The fellow at Exploration Insights will be recognized as having gone in print as having glaring deficiencies in his understanding of geostatistics. Some subscribers who used his article to help build what is now a huge short position will been through a serious and damaging short squeeze, all of which should no be any surprise to anybody who actually paid attention during their geostatistics classes. I suspect that it would be impossible to find any owner of these short positions who even has a working understanding of geostatitics issues. I remain firm in my view, that there has never been even one single strongly negative comment made online about Pretium, that does not involve or include technical errors and/or faulty assumptions regarding the use of geostatistics. I have only had one observation/criticism, that being the Snowden report did not actually show the variogram curve plotted along side the scatter of data points, there may have been proprietary issues, but I do trust that is was done correctly.

    There should be more geoscience people willing to make a stand here, and say no, this is a very much misunderstood situation, an example of online group think gone off the rails to excess, aided by critics who find it fashionable to criticize Pretium. I'm not referring to Angry Geologist, however, who has attempted to be somewhat balanced, and who never has repeated the most incorrect talking points, such as "the block model will not work, Strathcona will be correct", and the most serious of the nonsense.

    Paths, Stockhouse
    midpath@resourcepathway, Twitter

    1. Man you are working overtime for your shill bosses! I don't see (most) critics saying to short the company, most understand there are some high grade blocks so in any given quarter or even a run of quarters they could come back with spectacular production and that would blow up a short position.

      "Failure" doesn't have to be absolute as you are attempting to frame the criticism, it could be a matter of degrees (a main one is ability to repay debt, but it could be something less drastic like they just have a "regular" mine with decent grades but nothing to write home about, making Pretium pretty much fully valued at the current price for example). And we're already seeing a small degree of it ... the failure to assign proper grade to 1200 level blocks outside tightly spaced infill drilling. The company has even admitted to this so you don't need to provide any apologetic BS as a counter.

      They had some problems with MIK at Pirquitas, it didn't model the transition zone correctly and by the time they had the mine "ramped up" the resource was nearly depleted. Pirquitas had the same advisor (Snowden), and even the same exploration manager (Warwick Board), as VOK. Maybe people would have greater trust if their prior fiasco hadn't left such a bitter taste.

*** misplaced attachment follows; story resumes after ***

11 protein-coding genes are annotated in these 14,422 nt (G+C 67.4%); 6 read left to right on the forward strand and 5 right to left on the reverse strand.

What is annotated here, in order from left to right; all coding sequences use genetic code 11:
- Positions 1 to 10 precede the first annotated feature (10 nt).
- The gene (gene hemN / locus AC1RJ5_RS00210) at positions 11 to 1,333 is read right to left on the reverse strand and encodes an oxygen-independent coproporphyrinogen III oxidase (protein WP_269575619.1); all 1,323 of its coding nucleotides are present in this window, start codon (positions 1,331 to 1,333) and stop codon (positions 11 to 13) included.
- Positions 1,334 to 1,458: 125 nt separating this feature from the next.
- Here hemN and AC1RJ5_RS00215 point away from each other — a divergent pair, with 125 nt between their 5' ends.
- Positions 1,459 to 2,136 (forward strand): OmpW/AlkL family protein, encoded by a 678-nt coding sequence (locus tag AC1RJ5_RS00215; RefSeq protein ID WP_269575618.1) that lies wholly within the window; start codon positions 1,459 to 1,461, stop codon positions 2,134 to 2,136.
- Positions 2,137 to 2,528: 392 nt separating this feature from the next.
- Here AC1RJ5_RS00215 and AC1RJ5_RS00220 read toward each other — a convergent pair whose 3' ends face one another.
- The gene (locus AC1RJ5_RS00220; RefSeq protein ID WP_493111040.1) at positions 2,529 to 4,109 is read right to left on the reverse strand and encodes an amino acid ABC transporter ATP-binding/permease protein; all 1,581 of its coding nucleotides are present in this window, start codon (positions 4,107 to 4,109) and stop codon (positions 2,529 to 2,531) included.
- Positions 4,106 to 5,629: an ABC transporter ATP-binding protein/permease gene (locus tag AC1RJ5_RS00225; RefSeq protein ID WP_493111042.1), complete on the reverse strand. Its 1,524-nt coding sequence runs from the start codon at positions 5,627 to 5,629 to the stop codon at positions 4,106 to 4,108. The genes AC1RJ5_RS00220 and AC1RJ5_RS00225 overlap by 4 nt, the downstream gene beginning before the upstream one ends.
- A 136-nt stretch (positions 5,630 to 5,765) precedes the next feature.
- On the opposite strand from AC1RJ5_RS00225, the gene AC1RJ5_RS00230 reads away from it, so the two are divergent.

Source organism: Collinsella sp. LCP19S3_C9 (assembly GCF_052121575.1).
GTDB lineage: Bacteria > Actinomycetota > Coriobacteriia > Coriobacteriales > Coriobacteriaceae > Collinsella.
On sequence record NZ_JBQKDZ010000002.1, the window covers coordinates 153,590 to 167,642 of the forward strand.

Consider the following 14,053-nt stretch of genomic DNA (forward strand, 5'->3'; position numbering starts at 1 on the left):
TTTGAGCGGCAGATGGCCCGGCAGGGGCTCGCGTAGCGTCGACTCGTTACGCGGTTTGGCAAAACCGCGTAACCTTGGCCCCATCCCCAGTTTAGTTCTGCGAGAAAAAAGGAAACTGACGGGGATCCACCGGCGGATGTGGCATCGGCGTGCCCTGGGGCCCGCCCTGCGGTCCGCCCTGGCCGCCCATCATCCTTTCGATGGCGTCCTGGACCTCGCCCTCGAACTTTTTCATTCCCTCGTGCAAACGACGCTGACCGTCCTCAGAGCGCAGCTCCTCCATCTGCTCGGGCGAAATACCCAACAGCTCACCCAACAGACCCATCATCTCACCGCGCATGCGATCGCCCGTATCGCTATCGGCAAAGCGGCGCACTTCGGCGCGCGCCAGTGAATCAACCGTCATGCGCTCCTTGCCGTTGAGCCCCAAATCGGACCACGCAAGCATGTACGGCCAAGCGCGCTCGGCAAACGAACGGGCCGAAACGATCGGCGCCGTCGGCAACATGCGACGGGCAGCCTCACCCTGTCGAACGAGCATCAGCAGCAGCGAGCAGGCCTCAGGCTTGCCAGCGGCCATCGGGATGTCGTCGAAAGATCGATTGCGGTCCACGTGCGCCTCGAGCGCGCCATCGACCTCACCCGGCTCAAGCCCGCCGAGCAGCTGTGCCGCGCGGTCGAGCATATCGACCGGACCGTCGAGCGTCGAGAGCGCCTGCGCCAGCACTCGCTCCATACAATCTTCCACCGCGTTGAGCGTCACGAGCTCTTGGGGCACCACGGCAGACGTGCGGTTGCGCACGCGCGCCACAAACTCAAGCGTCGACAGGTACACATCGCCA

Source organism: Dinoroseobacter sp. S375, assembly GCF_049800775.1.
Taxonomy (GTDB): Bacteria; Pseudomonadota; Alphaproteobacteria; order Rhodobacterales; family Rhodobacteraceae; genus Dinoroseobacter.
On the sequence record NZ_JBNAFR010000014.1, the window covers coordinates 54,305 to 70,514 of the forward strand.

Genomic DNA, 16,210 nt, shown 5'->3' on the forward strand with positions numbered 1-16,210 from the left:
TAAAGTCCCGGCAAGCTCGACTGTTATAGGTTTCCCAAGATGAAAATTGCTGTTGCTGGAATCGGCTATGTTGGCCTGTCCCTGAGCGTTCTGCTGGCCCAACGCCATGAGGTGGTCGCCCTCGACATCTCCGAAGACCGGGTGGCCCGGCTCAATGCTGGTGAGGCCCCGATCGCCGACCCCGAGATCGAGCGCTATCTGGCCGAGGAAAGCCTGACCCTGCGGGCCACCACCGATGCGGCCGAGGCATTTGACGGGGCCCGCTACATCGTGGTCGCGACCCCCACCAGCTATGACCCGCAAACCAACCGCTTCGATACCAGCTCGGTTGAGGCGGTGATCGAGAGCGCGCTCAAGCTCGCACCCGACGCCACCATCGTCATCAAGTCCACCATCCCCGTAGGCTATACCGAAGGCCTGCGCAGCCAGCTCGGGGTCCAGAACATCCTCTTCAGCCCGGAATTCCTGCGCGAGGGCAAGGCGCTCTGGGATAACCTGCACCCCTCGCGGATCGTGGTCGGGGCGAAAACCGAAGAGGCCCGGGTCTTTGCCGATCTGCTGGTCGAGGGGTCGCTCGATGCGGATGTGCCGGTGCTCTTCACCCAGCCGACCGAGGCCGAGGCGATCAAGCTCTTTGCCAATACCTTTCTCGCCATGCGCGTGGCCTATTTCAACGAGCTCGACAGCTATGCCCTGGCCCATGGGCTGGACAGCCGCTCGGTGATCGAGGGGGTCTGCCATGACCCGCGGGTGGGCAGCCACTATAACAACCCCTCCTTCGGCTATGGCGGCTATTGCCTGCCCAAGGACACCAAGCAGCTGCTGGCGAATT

Simply put, these guys are using a very risky approach here, the MIK doesn't give you very sharp cutoff shapes, they don't really understand the structural controls, and they apparently haven't tried any risk mitigation such as running a conditional simulation to see if revisions in the mine sequence could be warranted especially early in the mine life when debt repayment is paramount. Instead they are going to try blast hole sampling as a selective control, when they previously claimed that a sample tower of even a bulk sample (which is much more representative then blast hole cutting) was not going to provide a good representation of block-by-block grades. I mean, they will be able to confirm the very high grade blocks with this method, but the problem isn't the very high grade blocks. It's the mid to lower grade blocks.

    2. They would have stayed with their FS plans while starting up, too many things happening at once to make changes. More flexibility and regular planning revisions will start to occur. They are entitled to use three month averaging, they would only confuse most shareholders if they gave grades of specific locations, and frequent reconciliation numbers. It's longhole mining in a random network of stockwork veining, of course there is no sharp cut off. Any other mining method would have been worse. I think they would have gone ahead with the sample tower, and it would have worked, problem was Strathcona was unfamiliar and fearful and anxious for their reputation, and wanting to publish their doubts, that is what stopped the sample tower work from going ahead, I think. The problem is the modelling of the high grade distribution, the low grades model well over large ranges.

      I'm no shill. So far, I seem to be about the only mining person messaging online, who has made correct assessments, predictions, and explanations across time. I was not over bullish before, and then reasonably bullish, correctly now. I have been very correct on this at turning points while many others have been wrong. Being accurate, being correct, and also making a good effort to help other investors who certainly deserve some assistance, at least whatever I might be able to help with, in this difficult to analyze situation.